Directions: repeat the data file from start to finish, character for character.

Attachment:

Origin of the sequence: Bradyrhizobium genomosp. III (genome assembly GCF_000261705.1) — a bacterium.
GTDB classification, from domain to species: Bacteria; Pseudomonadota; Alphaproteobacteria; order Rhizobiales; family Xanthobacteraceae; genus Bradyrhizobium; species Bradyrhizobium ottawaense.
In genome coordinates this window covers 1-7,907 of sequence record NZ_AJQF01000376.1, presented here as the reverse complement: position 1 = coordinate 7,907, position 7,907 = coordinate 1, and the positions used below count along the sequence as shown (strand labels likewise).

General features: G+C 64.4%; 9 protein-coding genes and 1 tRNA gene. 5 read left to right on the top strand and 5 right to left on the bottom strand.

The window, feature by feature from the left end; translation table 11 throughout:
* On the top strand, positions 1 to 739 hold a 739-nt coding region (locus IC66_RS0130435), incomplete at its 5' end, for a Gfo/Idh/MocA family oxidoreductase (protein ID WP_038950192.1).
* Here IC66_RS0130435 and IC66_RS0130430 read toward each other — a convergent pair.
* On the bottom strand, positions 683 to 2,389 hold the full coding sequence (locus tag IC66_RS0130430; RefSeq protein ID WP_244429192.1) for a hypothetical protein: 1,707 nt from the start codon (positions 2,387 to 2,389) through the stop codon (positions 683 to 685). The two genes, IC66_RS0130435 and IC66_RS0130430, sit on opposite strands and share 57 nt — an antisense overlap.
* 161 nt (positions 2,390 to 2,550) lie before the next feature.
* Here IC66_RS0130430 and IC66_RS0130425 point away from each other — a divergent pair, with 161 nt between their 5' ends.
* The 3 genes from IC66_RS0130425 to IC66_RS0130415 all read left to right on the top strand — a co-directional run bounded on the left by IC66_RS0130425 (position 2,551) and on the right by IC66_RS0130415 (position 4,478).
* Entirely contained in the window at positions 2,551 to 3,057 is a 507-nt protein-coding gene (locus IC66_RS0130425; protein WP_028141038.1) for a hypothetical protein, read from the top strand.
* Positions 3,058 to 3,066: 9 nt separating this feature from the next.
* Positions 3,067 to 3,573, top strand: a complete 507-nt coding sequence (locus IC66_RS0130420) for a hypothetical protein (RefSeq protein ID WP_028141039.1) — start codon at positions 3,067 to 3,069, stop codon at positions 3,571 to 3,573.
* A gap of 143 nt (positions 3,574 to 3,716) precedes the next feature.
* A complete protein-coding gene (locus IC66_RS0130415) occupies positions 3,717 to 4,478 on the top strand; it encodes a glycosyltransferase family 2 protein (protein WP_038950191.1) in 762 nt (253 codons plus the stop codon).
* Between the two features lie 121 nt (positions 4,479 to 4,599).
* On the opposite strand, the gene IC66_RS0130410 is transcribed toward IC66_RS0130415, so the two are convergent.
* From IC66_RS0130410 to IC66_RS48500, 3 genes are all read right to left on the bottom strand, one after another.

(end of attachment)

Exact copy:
Origin of the sequence: Bradyrhizobium genomosp. III (genome assembly GCF_000261705.1) — a bacterium.
GTDB classification, from domain to species: Bacteria; Pseudomonadota; Alphaproteobacteria; order Rhizobiales; family Xanthobacteraceae; genus Bradyrhizobium; species Bradyrhizobium ottawaense.
In genome coordinates this window covers 1-7,907 of sequence record NZ_AJQF01000376.1, presented here as the reverse complement: position 1 = coordinate 7,907, position 7,907 = coordinate 1, and the positions used below count along the sequence as shown (strand labels likewise).

General features: G+C 64.4%; 9 protein-coding genes and 1 tRNA gene. 5 read left to right on the top strand and 5 right to left on the bottom strand.

The window, feature by feature from the left end; translation table 11 throughout:
* On the top strand, positions 1 to 739 hold a 739-nt coding region (locus IC66_RS0130435), incomplete at its 5' end, for a Gfo/Idh/MocA family oxidoreductase (protein ID WP_038950192.1).
* Here IC66_RS0130435 and IC66_RS0130430 read toward each other — a convergent pair.
* On the bottom strand, positions 683 to 2,389 hold the full coding sequence (locus tag IC66_RS0130430; RefSeq protein ID WP_244429192.1) for a hypothetical protein: 1,707 nt from the start codon (positions 2,387 to 2,389) through the stop codon (positions 683 to 685). The two genes, IC66_RS0130435 and IC66_RS0130430, sit on opposite strands and share 57 nt — an antisense overlap.
* 161 nt (positions 2,390 to 2,550) lie before the next feature.
* Here IC66_RS0130430 and IC66_RS0130425 point away from each other — a divergent pair, with 161 nt between their 5' ends.
* The 3 genes from IC66_RS0130425 to IC66_RS0130415 all read left to right on the top strand — a co-directional run bounded on the left by IC66_RS0130425 (position 2,551) and on the right by IC66_RS0130415 (position 4,478).
* Entirely contained in the window at positions 2,551 to 3,057 is a 507-nt protein-coding gene (locus IC66_RS0130425; protein WP_028141038.1) for a hypothetical protein, read from the top strand.
* Positions 3,058 to 3,066: 9 nt separating this feature from the next.
* Positions 3,067 to 3,573, top strand: a complete 507-nt coding sequence (locus IC66_RS0130420) for a hypothetical protein (RefSeq protein ID WP_028141039.1) — start codon at positions 3,067 to 3,069, stop codon at positions 3,571 to 3,573.
* A gap of 143 nt (positions 3,574 to 3,716) precedes the next feature.
* A complete protein-coding gene (locus IC66_RS0130415) occupies positions 3,717 to 4,478 on the top strand; it encodes a glycosyltransferase family 2 protein (protein WP_038950191.1) in 762 nt (253 codons plus the stop codon).
* Between the two features lie 121 nt (positions 4,479 to 4,599).
* On the opposite strand, the gene IC66_RS0130410 is transcribed toward IC66_RS0130415, so the two are convergent.
* From IC66_RS0130410 to IC66_RS48500, 3 genes are all read right to left on the bottom strand, one after another.